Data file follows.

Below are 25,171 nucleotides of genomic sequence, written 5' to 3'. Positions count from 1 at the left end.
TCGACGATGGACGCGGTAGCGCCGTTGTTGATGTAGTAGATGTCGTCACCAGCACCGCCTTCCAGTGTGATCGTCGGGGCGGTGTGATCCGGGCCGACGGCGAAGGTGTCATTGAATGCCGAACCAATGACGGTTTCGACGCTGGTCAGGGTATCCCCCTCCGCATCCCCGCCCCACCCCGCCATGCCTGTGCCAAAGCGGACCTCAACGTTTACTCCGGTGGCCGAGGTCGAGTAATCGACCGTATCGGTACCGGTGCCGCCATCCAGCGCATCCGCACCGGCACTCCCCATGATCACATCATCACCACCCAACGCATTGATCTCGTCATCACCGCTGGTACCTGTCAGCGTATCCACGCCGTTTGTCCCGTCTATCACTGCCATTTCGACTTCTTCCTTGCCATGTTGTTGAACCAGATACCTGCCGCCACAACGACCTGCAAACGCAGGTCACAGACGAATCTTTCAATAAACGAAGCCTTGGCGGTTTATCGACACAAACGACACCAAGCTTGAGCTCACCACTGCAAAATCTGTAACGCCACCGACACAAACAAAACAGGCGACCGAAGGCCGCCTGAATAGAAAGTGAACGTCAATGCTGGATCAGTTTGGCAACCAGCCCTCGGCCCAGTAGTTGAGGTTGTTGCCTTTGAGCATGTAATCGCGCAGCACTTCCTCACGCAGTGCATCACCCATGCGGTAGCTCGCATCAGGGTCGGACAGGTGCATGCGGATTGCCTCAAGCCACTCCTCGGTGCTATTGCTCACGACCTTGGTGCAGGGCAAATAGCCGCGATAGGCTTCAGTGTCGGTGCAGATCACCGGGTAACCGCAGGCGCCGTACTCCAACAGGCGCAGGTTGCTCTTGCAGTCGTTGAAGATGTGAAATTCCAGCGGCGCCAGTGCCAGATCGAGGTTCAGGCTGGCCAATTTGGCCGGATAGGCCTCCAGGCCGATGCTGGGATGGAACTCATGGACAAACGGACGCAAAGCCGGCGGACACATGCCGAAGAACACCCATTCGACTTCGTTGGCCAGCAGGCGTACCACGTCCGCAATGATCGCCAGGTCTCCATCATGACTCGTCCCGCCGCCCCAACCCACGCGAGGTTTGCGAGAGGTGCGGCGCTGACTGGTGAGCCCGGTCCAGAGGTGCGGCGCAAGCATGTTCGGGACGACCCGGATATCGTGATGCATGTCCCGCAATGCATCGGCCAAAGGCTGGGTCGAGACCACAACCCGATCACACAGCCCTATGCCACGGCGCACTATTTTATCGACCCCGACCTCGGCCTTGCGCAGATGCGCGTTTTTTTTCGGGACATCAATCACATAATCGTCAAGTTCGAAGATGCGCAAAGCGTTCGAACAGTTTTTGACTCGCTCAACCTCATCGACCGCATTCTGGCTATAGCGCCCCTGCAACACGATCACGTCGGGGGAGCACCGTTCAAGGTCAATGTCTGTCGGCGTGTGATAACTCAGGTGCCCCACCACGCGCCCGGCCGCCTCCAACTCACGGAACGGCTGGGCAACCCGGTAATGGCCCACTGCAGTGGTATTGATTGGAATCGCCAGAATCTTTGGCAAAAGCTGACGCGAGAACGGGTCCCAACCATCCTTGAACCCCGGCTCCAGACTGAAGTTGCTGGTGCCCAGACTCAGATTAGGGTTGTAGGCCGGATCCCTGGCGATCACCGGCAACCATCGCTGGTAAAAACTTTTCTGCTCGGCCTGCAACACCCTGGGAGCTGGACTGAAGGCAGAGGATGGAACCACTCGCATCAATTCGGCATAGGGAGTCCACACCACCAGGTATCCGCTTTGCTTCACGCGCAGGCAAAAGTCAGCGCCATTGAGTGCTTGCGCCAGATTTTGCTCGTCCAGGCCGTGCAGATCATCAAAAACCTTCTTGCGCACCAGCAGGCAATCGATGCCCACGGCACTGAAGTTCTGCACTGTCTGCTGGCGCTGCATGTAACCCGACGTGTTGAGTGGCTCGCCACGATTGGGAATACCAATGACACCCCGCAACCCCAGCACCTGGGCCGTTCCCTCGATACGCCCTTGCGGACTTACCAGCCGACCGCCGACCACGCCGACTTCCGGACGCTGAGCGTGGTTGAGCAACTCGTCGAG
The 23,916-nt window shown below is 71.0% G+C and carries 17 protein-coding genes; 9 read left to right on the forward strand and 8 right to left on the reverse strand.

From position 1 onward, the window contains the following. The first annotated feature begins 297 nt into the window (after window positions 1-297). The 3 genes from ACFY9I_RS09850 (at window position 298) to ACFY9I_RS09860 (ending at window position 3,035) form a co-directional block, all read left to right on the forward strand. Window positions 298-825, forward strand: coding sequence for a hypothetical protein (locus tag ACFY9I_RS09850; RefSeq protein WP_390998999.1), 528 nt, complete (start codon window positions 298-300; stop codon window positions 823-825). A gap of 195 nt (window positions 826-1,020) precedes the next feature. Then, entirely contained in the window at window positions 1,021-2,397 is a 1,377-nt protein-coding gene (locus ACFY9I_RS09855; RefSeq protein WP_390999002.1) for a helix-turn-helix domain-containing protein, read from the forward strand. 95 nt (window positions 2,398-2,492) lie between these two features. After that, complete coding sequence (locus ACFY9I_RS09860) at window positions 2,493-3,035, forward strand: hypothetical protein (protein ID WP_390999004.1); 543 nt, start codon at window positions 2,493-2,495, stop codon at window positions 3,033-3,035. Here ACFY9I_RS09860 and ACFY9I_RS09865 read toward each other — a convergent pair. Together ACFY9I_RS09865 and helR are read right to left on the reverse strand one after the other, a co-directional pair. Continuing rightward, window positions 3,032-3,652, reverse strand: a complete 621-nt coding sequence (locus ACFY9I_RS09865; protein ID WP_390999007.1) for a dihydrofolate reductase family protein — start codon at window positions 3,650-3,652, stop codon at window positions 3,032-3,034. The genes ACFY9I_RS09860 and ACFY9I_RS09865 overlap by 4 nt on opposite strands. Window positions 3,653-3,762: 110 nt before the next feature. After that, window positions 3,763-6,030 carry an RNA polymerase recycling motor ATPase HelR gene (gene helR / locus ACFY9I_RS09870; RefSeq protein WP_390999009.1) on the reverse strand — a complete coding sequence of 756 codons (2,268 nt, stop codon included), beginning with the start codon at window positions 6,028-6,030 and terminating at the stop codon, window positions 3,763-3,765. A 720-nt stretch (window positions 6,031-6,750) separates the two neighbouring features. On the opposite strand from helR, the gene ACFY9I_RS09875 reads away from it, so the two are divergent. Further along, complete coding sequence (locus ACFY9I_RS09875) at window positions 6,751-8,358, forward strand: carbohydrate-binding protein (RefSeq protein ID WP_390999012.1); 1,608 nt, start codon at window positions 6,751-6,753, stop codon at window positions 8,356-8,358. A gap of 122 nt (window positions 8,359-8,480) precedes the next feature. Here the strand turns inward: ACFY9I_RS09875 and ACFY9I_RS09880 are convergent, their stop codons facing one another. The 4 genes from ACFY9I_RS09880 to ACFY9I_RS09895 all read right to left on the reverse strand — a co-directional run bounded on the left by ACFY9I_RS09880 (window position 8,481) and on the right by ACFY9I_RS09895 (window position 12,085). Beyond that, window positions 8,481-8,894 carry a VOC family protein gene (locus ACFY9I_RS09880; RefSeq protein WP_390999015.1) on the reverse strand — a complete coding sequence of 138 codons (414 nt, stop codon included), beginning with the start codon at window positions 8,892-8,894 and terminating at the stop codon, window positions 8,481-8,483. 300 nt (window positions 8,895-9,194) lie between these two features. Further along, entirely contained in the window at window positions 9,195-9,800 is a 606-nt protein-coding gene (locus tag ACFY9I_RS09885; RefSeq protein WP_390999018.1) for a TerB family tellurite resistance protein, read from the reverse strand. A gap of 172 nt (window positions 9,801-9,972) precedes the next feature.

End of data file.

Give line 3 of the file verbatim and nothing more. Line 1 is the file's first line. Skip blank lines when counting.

The 23,916-nt window shown below is 71.0% G+C and carries 17 protein-coding genes; 9 read left to right on the forward strand and 8 right to left on the reverse strand.